The Boy Scouts of America (BSA) recently filed for Chapter 11 bankruptcy protection. The organization has been caught up in several sexual abuse claims and has suffered losses as part of providing compensation to the victims. BSA is one of the largest youth organizations in the U.S.
“The national organization of the Boy Scouts of America has initiated a voluntary financial restructuring to ensure we can equitably compensate all victims of past abuse in our programs, through a proposed Victim’s Compensation Trust. I encourage you, and all victims to come forward and file claims so you can receive compensation from this Trust. We will provide clear notices about how to do so,” Jim Turley, the national chairman of the BSA, wrote in an open letter to the victims (CNN).
Rumors that the organization is considering bankruptcy began to circulate in the media back in December 2018 when the Boy Scouts hired the law firm Sidley Austin LLP. In the 14 months since December 2018, the organization has made several changes, including allowing girls to join the Scouts. The organization has also partnered with 1in6, an organization catering to male sexual abuse survivors, to provide support to its victims.
The BSA is estimated to have assets worth around US$1 billion. The organization’s tax filings show that it owns almost US$680 million in stocks and bonds, US$102 million in properties, and US$55 million as cash in the bank. Considering that thousands of victims have filed claims against the BSA, the bankruptcy is expected to be much bigger in scale than any other sexual bankruptcy case in American history.
In addition to the US$1 billion assets that the BSA owns, the organization has many more properties at its disposal that are under the ownership of more than 250 local councils. These include hundreds of camps and reservations throughout the country that can potentially be worth billions of dollars. The BSA argues that these assets are financially and legally independent of the organization and as such cannot be considered for compensating victims. In fact, these assets were not listed as part of the bankruptcy claim.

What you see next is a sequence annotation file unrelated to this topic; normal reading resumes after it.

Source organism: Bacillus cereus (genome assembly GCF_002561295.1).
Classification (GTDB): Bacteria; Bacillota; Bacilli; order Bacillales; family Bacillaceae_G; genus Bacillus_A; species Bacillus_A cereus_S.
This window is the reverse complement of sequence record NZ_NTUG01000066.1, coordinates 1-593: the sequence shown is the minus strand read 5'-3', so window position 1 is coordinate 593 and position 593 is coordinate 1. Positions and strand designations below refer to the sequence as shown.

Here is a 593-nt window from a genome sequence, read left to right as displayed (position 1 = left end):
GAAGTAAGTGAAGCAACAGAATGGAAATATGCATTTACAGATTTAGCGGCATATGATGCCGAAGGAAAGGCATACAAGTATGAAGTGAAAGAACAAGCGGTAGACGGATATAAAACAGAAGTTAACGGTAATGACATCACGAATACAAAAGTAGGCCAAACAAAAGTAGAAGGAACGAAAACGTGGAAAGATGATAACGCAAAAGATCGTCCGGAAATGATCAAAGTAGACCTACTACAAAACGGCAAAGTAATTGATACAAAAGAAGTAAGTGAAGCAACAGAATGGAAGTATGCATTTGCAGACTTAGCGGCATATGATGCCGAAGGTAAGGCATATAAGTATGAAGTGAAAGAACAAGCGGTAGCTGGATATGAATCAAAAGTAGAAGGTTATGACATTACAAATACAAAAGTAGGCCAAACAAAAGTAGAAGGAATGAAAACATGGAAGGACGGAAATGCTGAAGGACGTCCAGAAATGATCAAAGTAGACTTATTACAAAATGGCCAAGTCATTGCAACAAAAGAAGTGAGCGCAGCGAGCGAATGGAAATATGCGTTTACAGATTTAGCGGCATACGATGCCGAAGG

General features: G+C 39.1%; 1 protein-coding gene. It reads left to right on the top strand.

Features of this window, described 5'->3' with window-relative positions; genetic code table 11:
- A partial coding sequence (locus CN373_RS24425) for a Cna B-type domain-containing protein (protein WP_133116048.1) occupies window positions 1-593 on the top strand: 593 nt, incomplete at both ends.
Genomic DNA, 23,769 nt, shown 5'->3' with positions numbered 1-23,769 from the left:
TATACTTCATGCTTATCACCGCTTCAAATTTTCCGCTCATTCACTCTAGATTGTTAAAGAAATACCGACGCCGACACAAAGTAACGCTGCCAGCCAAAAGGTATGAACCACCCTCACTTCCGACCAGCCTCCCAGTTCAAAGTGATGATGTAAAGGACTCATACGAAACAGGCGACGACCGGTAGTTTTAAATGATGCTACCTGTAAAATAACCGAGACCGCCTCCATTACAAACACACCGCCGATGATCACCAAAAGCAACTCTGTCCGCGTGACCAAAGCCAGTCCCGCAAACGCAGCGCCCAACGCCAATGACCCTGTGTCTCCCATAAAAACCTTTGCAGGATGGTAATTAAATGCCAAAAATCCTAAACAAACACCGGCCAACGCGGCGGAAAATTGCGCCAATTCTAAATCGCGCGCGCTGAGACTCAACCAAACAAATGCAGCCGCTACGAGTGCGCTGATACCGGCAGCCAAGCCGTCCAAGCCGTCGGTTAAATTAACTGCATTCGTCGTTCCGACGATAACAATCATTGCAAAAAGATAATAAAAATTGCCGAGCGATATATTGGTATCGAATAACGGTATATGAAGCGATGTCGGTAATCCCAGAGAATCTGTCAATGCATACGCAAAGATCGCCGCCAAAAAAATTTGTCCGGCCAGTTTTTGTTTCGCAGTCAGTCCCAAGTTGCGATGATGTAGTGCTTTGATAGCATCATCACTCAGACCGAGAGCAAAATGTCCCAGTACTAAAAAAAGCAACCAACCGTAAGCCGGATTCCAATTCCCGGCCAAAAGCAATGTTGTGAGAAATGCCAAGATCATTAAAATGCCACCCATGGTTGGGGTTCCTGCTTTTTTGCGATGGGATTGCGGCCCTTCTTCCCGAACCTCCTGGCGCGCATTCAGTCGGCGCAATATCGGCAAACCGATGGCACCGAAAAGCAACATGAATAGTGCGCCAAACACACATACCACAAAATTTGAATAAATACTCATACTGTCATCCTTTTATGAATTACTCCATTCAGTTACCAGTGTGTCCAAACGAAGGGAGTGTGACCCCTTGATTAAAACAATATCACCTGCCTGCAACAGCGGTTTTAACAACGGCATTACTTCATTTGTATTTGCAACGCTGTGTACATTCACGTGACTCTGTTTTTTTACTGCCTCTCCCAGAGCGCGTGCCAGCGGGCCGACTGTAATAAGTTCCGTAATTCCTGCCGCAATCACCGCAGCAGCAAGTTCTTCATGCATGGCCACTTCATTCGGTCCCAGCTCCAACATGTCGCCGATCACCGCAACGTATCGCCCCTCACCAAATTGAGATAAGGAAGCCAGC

John Manly, a lawyer who represents a claimant, dismisses such arguments. “The idea that the councils don’t have any relationship to Scouting is like arguing that General Motors doesn’t have any relation to its factories,” he said to The New York Times. Manly notes that if the BSA is made to compensate 5,000 victims with a US$1 million payout each, the organization will have to shell out US$5 billion in total, which is far greater than the value of assets listed in the bankruptcy.
As news about the bankruptcy claim spread, many more people have come forward with tales of sexual abuse and threats. A 73-year-old man recounts how he was abused at the organization when he was a 14-year-old boy. A scoutmaster had invited him to a lake so that they could gaze at the stars.
“I was very naïve… But when he grabbed my groin, I immediately reacted… He threatened me with a machete… Even now, when I think about it, I get this gut-wrenching feeling. Because of his threats, I never told anybody,” he said to NBC News. Attorney Michael Barasch, who represents hundreds of sex abuse survivors, accused the organization of trying to evade responsibility by filing for bankruptcy so as to limit the money paid out to the victims.